The rail worker who had fire in his belly
In the early 1900s when steam trains were the principal mode of travel, many young boys aspired to become engine drivers but few would have relished the job of fireman on the footplate.
This was back-breaking work shovelling coal into the firebox to maintain the correct steam levels in the boiler.
Roy Ball, the speaker for the September meeting of Clutton History Group, gave an excellent presentation which really brought home the realities of his life spent as a fireman on the GWR.
The talk was illustrated with excellent pictures of the variety of locomotives that Mr Ball worked on and remarkably he could remember most of their numbers.
Mr Ball was brought up in Chippenham, where his father was a signalman working the 97 lever Chippenham East signal box, so in a sense the GWR was in his blood and it was almost inevitable that he would follow his father into becoming a GWR employee.
He started life on the railway as an engine cleaner which entailed cleaning and servicing the locomotives ready for their next journey. He became a registered engine fireman in 1949 and thereby started his career on the footplate.
Mr Ball explained how the vast variety of locomotives in service on the GWR all had their own quirks of firing and the skill was knowing the best ways to lay the coals in the firebox to make the most efficient way of raising steam.
The best engine drivers were able to make the most of the steam generated, thereby making the most economical use of the coal.
This was illustrated on one occasion when returning to Temple Meads station late one evening Mr Ball and his driver were asked to make an extra journey to help some parents with children who, due to rail problems, had missed their last train.
Although low on coal and unable to replenish, they set off on a round trip to local stations and were down to the bare sweepings of coal from the tender but the fire finally expired and the train came to a halt at Lawrence Hill and had to be towed into Bath Road sheds by a diesel shunter.
Both driver and fireman were surprised they had even got that far.
Most of Mr Ball's footplate career was spent on local workings, both freight and passenger traffic, working out of Bristol Bath Road and St Philip's Marsh sheds with small tank and tender engines but there were occasions when he was called upon to work on the bigger locomotives such as the King's, Castles, Counties and Halls that were used mainly on express passenger duties.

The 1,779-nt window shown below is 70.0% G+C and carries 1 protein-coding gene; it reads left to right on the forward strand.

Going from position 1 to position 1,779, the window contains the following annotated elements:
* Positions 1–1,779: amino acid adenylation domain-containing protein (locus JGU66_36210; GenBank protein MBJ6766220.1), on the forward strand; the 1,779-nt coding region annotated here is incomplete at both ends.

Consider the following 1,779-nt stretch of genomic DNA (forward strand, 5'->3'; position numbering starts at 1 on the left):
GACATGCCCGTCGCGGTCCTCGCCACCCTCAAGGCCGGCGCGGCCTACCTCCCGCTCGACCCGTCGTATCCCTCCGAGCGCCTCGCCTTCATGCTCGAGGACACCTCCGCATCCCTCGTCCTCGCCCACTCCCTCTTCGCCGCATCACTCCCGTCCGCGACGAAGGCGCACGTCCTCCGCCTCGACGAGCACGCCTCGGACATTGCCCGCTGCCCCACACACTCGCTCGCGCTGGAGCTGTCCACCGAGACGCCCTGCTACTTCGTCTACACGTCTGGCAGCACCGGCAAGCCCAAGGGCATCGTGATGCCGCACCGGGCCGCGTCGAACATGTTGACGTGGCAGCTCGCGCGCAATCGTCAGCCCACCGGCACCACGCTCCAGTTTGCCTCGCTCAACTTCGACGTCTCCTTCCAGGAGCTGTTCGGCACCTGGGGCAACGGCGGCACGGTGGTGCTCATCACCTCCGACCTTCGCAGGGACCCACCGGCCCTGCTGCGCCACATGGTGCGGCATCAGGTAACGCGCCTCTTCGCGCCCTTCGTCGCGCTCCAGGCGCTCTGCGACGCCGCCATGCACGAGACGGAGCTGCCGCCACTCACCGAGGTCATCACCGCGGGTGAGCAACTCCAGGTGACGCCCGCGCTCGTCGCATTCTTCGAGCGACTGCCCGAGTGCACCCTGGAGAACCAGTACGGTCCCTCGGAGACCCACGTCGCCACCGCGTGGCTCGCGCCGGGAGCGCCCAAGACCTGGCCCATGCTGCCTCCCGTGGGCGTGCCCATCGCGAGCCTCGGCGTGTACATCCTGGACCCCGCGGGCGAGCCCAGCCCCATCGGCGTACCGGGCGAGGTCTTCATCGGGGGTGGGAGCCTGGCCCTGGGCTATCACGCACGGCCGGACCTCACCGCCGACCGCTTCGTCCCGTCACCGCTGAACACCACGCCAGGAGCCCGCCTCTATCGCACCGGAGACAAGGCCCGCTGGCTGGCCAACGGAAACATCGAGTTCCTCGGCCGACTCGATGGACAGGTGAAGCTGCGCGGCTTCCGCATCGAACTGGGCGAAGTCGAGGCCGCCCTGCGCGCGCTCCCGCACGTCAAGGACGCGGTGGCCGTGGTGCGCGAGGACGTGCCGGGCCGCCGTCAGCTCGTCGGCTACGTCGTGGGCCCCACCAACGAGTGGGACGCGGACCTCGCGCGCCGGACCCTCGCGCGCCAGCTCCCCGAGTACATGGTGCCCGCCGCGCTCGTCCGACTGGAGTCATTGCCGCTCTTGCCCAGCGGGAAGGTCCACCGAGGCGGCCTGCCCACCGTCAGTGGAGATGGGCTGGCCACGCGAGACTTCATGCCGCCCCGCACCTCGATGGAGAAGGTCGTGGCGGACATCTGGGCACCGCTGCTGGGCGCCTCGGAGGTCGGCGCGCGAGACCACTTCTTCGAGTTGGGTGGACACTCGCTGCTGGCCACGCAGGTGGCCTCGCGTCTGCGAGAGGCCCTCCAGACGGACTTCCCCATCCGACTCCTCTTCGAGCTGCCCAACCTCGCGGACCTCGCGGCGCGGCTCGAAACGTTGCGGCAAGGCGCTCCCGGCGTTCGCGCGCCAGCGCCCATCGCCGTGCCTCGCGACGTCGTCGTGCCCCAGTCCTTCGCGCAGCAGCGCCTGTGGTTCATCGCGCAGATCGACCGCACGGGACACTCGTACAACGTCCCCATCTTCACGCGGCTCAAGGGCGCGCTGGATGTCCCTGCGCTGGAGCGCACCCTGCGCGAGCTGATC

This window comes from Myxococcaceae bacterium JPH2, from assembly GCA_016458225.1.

It was on a Castle class locomotive that Mr Ball once travelled at just over 100mph, an experience that had him hanging on for dear life.
Mr Ball was quite familiar with the route of the Bristol to Radstock line, which ran through Clutton, and worked many of the coal trains from the Radstock collieries through to Bristol.
Although classed as a fireman Mr Ball was able to drive many of the engines depending on the driver giving permission. Many of them did, quite often sharing the duties.
One unusual locomotive that Mr Ball drove was the experimental gas turbine that the GWR tried in the 1950s. This was being operated at the time by a crew from London but Mr Ball was given the opportunity to drive the train from Bristol Temple Meads for a short distance, which he clearly enjoyed.
The GWR gas turbine loco was built in Switzerland but it proved to be very unreliable so was withdrawn from service.
Mr Ball's talk included many of his humorous anecdotes, including a time when the coal train he was firing was held up near Bromley colliery.
As it was near lunchtime Mr Ball and his driver prepared a fry up, in typical enginemen style, on a shovel in the firebox. Suddenly they were asked to move and the driver opened the injector totally forgetting his lunch was on the shovel resulting in the eggs and bacon being sucked into the engine and out of the chimney.
On another occasion an allotment holder near Cheddar, who frequently had a few lumps of coal dropped off for a heater in his shed, had a surprise when Mr Ball sent a large lump of coal bouncing down the embankment which unfortunately demolished the shed.
Surprisingly, although the work was hard and dirty, it seems that most drivers and firemen of that era would much prefer the challenge of working the old steam engines rather than the modern diesels. Undoubtedly a dedicated group of men.
The group's next meeting in the village hall takes place on Tuesday, October 8, at 8pm when Kirsten Elliott will be giving a digital presentation on the history of the Kennett and Avon Canal.
Visitors are welcome to the meeting with entrance charged at £3, which includes refreshments at the end of the evening. For more information call 01761 471533.